The angels cheered!  God, in heaven wept over the beauty that is new life.  Over the knowledge of how his son will live and die.  Over the pride he had in his newborn son.

Suddenly a bright star appeared in the night.  Even the rocks and gases of this universe exploded in celebration.  Wise men hundreds of miles away saw the star and knew that this was huge.  Something big just happened.  The One that people had prophesied for years about was here.  The new King.  And they set off for years on a journey to find that king.

Shepherds who were watching their flock at night were startled as a light shone above them.  It was a being of some sort.  Too bright to see clearly but speaking to them.  They were terrified!  What was going on?  The sheep were probably terrified as well and there was a second where everyone was running around trying to make sense out of what was happening when the angel spoke.  He could hardly keep his cool he was so excited.  He had to spread the good news!!!

“Calm down, don’t be afraid.  Shh, shh.  Listen up!  I just have some great news I HAVE to share with you!  You’ll want to hear this it will bring you great joy. Everybody, PEACE!”  The shepherds stopped, stunned.  The sheep calmed, too.  They all listened intently to what this being had to say.  “Today, just now… He’s here!!!”  The angel grabbed his head still in disbelief.  “The baby, The Savior was born tonight in Bethlehem!  He’s the One we’ve all been waiting for.  He’s the Messiah, the LORD!  Go, find him!  He’s lying in a manger and wrapped in cloths.  GO!”


An army of angels were watching the whole conversation but they couldn’t contain themselves any longer.  They appeared and rejoiced and whooped and hollered and started singing and dancing.  I assure you they did not stand still like a choir.  The shepherds, still dumbfounded started laughing at the excitement in the angels.  They watched in awe as the angels continued the celebration.  Then as suddenly as they had appeared, they were gone; off to celebrate somewhere that smelled better than the sheep stenched fields.

The shepherds stood in silence.  They looked at each other, not sure if they had just awoken from a dream.  “What just happened?” they asked each other.  “Apparently the Messiah was born tonight in Bethlehem,” the smart one said.  They decided they should check it out just to reassure themselves that they weren’t going crazy.  They left the sheep where they were and started running towards town.

Then they found it.  I don’t know how they found the place where a baby was lying in cloths in a manger, and I don’t think they knew how they found it either, but there they were.  And there He was.  “So, it’s true?  This is the One?  This is the Messiah, here to save us all?”

Mary looked down at her precious baby, “Yes, this is Him.  This is God’s son.  He will save us all”

The shepherds could hardly believe their eyes.  What an amazing night.  Centuries they had been waiting for this moment and it was here!!!  They ran out of the house and told everyone they saw on the streets.  They went home and told their mothers who asked where the sheep were and who was watching them.  They spread the news until there was no one left to tell and they went back to the room where the Messiah was sleeping.  They fell to their knees and started crying.  “Adonai, God, you have fulfilled your promise.  You said that He would come and he is here.  You sent angels to announce his birth and they told us where to find him and it’s just as they said.  You told me.  You let me be a part of this night.  I will never forget this.  I will tell my children and they will tell their children and my family will be blessed because you invited me into your story.  May this baby boy grow up to be strong enough to save us all.  May it be as you said.  Thank you!”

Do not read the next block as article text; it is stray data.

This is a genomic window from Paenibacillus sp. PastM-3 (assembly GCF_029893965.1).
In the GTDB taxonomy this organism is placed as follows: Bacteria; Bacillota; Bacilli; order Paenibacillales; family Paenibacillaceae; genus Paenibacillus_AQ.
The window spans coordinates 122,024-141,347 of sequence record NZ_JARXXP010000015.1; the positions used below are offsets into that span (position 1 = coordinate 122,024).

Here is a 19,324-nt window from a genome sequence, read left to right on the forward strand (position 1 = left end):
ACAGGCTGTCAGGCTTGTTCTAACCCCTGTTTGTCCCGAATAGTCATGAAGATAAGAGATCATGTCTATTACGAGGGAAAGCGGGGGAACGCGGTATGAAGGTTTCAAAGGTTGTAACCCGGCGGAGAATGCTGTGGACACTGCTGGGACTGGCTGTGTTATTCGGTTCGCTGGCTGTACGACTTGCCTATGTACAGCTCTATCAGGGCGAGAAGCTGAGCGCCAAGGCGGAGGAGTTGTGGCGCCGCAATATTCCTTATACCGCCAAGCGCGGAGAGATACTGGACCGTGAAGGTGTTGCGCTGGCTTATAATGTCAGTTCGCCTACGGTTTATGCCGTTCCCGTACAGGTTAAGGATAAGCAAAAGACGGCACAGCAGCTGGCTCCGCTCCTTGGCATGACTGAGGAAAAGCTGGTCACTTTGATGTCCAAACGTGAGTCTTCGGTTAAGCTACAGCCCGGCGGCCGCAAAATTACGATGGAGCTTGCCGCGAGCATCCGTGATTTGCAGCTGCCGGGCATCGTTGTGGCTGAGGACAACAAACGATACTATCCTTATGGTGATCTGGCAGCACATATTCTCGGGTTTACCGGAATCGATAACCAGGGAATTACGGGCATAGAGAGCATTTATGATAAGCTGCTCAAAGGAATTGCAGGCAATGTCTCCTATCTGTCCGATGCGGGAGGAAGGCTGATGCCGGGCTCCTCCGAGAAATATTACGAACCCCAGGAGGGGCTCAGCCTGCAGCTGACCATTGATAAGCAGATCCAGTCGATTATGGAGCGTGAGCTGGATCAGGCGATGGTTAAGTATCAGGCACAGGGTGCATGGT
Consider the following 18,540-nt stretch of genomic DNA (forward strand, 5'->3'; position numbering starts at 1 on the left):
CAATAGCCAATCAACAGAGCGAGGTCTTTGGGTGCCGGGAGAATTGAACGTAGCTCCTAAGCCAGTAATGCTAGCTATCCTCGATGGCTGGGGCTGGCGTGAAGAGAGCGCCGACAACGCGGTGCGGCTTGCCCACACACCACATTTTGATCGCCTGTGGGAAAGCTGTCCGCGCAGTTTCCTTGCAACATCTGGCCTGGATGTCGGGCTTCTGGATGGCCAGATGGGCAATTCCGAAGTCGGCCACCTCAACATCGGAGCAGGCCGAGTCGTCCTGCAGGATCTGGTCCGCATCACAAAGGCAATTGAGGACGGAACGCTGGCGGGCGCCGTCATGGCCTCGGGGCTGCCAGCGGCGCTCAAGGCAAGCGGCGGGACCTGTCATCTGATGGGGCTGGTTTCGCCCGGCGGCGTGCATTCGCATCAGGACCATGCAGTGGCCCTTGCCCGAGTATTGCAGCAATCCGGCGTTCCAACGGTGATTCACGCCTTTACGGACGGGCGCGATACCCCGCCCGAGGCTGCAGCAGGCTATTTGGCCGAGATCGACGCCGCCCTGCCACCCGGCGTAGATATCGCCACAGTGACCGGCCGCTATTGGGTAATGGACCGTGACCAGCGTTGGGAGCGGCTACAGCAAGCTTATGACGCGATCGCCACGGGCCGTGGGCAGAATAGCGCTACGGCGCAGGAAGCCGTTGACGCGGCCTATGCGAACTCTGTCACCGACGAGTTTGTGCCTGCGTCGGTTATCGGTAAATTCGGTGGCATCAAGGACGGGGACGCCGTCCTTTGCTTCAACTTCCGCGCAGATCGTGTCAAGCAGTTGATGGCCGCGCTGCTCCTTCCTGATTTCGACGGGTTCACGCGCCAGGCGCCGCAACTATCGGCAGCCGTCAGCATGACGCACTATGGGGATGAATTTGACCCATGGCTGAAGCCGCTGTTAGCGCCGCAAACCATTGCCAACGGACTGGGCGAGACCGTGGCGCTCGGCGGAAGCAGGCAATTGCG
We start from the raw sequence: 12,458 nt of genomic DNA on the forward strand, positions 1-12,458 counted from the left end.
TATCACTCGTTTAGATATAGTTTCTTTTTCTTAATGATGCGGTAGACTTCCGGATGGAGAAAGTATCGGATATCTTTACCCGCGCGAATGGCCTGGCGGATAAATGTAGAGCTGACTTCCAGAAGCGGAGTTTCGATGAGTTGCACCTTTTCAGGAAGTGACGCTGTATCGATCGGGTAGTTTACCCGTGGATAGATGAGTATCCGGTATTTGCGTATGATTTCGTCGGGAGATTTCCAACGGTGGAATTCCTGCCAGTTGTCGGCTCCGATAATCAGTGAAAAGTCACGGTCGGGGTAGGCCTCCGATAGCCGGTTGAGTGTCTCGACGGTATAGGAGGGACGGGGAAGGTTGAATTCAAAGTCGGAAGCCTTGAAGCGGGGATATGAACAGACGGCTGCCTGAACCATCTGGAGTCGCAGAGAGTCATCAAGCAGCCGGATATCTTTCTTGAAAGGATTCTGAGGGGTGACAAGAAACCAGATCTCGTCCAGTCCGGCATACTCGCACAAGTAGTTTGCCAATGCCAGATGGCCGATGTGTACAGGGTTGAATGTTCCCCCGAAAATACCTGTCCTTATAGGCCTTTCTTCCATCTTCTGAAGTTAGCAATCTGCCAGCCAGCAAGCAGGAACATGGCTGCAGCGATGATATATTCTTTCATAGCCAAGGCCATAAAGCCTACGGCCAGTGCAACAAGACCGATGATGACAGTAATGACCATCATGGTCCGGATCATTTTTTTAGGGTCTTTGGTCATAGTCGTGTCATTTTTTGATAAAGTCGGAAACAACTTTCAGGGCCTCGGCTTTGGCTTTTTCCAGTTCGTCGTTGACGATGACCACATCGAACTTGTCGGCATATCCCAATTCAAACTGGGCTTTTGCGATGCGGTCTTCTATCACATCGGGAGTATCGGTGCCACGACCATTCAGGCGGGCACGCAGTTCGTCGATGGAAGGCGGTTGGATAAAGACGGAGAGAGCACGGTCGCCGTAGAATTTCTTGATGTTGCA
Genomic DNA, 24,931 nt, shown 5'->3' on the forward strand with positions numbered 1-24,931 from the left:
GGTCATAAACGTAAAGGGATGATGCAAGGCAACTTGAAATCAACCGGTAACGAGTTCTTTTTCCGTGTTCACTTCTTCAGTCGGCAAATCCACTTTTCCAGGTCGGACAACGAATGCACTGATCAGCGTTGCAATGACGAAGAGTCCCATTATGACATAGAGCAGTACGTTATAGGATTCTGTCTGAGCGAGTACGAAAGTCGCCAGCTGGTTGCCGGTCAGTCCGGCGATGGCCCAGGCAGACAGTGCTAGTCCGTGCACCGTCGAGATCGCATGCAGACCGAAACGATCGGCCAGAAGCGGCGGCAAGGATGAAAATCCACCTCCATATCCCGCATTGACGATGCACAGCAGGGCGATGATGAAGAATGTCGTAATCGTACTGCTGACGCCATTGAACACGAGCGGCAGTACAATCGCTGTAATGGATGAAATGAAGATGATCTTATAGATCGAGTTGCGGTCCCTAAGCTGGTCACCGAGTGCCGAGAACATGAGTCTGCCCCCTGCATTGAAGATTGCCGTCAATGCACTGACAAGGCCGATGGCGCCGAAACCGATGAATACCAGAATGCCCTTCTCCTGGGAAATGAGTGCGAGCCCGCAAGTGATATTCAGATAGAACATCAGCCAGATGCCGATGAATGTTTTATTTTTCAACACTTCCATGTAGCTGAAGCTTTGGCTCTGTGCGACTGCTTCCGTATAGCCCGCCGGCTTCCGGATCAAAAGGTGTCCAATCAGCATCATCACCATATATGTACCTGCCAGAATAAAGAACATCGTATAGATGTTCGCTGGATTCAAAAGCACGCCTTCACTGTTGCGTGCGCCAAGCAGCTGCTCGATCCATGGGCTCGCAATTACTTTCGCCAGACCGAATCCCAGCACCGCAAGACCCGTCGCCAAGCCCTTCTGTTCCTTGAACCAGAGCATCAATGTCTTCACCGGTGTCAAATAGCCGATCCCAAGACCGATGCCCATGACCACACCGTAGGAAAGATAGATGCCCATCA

And Mary, the mother of God’s son, just took it all in.  She didn’t get any sleep that night.  The shepherds were there and people from the street started peeking in to see if what the shepherds had said was true.  She dried her eyes and prayed with the shepherds, “Thank you,” and took it all in and kept it in her heart.  For thirty three years, and even longer, every year on this day she told her son the story of his birth, unlike any other birth in history.  A long anticipated night, celebrated by the heavens and earth.  It was huge.

And we recite the story in Linus’ drone.  It. was. huge. Much bigger than I can even imagine.


God, may we be surprised by your story.  May we never grow bored with the miracles that you have performed.  Give us a glimpse into the reality of your story.  You created us with an imagination, help us to remember to use it like children do on a regular basis.  And thank you for inviting US into your story.  Thank you for using regular people to spread your word and good news.  Thank you for giving us hope that we can be used in spectacular ways even though we don’t feel like spectacular people. You are the God of the poor, of the normal, of us.  Thank you for giving up Heaven and coming to earth.  May we never forget your sacrifice.  May Christmas always seem like a huge deal and something to celebrate with whoops and hollers and singing and dancing.